Bob Naik, principal at Research AV, a commercial advertising photography studio and automotive specialist, offered some thoughts on how another new technology is being applied in automotive qualitative.
“Drive studies have become really popular. We’ll mount some GoPros or similar type of cameras in the car and record people while they’re driving or being interviewed while they drive. We record that and then clients get to see it in a day or two. But now we can live-stream these sessions with what’s called bonded cellular streaming. The audio and video are streamed to the internet, from the moving vehicle, using multiple hot spot devices from AT&T, Verizon, etc. This allows us to avoid dead zones for any particular carrier and maintain a great quality stream, so that observers and clients can react in real time.”
Qualitative Researchers Will Need Other Skills to Excel
Proficiency with Agile Research Methods
Industry experts recommend that qualitative researchers familiarize themselves with the fast-paced development and agile research approaches used at technology companies.
Dan Teeter, formerly the director, connected transformation at Nissan, has nearly a decade in CASE at Nissan and over a decade leading market intelligence at Nissan and Ford. He explained, “Automotive companies are trying to change the way they do things internally, to match up with the way a lot of technology companies do things every day. Therefore, automotive research departments are looking for qualitative research experience with software, with high-tech products, with mobile apps, with different customer interfaces—things with short-cycle times.”
Ability to Speak the Language of Different Stakeholders
Like other industries, understanding the automotive jargon is essential, from a B pillar, to a liftgate, to a feature-on-demand (FOD). However, in automotive, the lingo is multiplied by different constituencies.
Jeremiah Eberhardt, vice president, automotive and mobility at Ipsos, shared a point that was echoed by other industry experts. “So, in the back room, on the other side of the glass, you’re typically going to have several people from different disciplines: a designer, somebody who’s more of an artist who went to art school. An engineer, or technical expert. Then there’s the product planner, someone who’s more market-oriented. Lastly, you’re going to have the marketing team/ad agency and their desire to understand perceptions and positioning. A good automotive qual researcher needs to be able to have a meaningful conversation with all those folks. A moderator needs to be able to listen and hear things in qual sessions that are insightful to each of them, and then have follow-up conversations.”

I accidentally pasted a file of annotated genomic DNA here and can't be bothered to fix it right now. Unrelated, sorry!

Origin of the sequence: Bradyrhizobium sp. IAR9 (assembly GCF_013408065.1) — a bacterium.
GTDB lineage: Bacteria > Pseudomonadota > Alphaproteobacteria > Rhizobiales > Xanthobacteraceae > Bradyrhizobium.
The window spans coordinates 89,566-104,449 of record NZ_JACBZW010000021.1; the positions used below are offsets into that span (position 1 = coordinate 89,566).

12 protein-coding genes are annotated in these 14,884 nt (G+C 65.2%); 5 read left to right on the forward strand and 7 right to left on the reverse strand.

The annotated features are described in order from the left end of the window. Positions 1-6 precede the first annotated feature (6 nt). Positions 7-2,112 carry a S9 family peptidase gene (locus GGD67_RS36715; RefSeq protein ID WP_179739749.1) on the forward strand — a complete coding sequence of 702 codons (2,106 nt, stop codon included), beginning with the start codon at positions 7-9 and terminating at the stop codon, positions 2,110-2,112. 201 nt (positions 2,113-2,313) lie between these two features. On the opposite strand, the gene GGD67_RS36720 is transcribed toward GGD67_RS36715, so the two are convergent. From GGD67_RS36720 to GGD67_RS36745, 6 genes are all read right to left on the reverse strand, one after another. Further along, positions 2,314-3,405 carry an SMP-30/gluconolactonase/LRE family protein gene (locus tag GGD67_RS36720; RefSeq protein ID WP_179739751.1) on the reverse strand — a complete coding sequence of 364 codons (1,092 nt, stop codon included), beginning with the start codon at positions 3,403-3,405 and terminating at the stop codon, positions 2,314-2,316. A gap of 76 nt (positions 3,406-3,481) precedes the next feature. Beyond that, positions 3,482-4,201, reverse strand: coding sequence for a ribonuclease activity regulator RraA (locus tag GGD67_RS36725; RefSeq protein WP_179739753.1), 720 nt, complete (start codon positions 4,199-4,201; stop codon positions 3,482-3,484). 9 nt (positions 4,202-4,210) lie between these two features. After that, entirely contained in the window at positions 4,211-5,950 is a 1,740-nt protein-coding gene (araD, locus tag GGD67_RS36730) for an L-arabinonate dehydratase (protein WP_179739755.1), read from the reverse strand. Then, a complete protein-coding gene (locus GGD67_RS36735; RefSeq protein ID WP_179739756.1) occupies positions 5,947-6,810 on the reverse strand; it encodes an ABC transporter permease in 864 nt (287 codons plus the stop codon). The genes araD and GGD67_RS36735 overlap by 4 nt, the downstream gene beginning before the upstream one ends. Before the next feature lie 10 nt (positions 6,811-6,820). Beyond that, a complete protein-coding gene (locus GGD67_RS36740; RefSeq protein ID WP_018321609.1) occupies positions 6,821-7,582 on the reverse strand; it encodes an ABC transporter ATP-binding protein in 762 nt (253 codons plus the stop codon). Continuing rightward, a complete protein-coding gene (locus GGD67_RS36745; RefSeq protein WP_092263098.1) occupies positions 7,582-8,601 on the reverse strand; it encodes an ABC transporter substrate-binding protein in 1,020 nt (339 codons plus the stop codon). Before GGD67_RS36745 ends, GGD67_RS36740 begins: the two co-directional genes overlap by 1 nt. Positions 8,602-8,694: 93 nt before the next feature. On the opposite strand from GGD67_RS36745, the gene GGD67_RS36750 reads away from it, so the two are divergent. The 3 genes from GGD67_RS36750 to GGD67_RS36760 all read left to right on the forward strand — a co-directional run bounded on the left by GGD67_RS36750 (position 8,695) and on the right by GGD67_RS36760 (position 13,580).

Ability to Navigate Politically Charged Conversations
Automotive is a high-involvement category and always has been. Cars are a big part of American culture and our identities. From a qualitative researcher’s perspective, this brings many benefits. People are often eager to share their opinions, and that can make for a lively, insightful focus group.
It can also make for a challenging focus group. As Mr. Teeter noted, “There are a lot of politics around automotive, especially around electrification and government regulations. Now, there are some brands that try to cater to it—that try to sell to certain political leanings. Other brands do not. In either case, political views often need to be considered in recruiting, the composition of the groups, and the questions that are asked. Do you want to try to have a political discussion with arguing and risk having some respondents ‘turtling up’ in a focus group? Or, do you want to try to have a more harmonious group that may not have the full breadth of discussion?”
The political issues surrounding automotive are highly complicated, and moderators need to be politically informed and equipped with the temperament to keep the conversation productive and courteous. As is always the case, researchers who can resist bringing their own biases into their work are far more likely to be successful in automotive qualitative.
Many of these trends in automotive qualitative research are consistent with trends across most industries. The
pandemic-related shutdowns accelerated adoption of virtual qualitative methods. Clients are increasingly interested in agile research approaches and new mobile qualitative methods. In-person focus groups and in-depth interviewing continue to be valued despite their predicted demise.
However, unlike other industries, almost every aspect of the automotive industry is being disrupted by Tesla and CASE technologies. A new wave of automotive decision-makers is taking control of the market research function. As a result, today might be the best time ever for qualitative researchers looking to break into the automotive industry.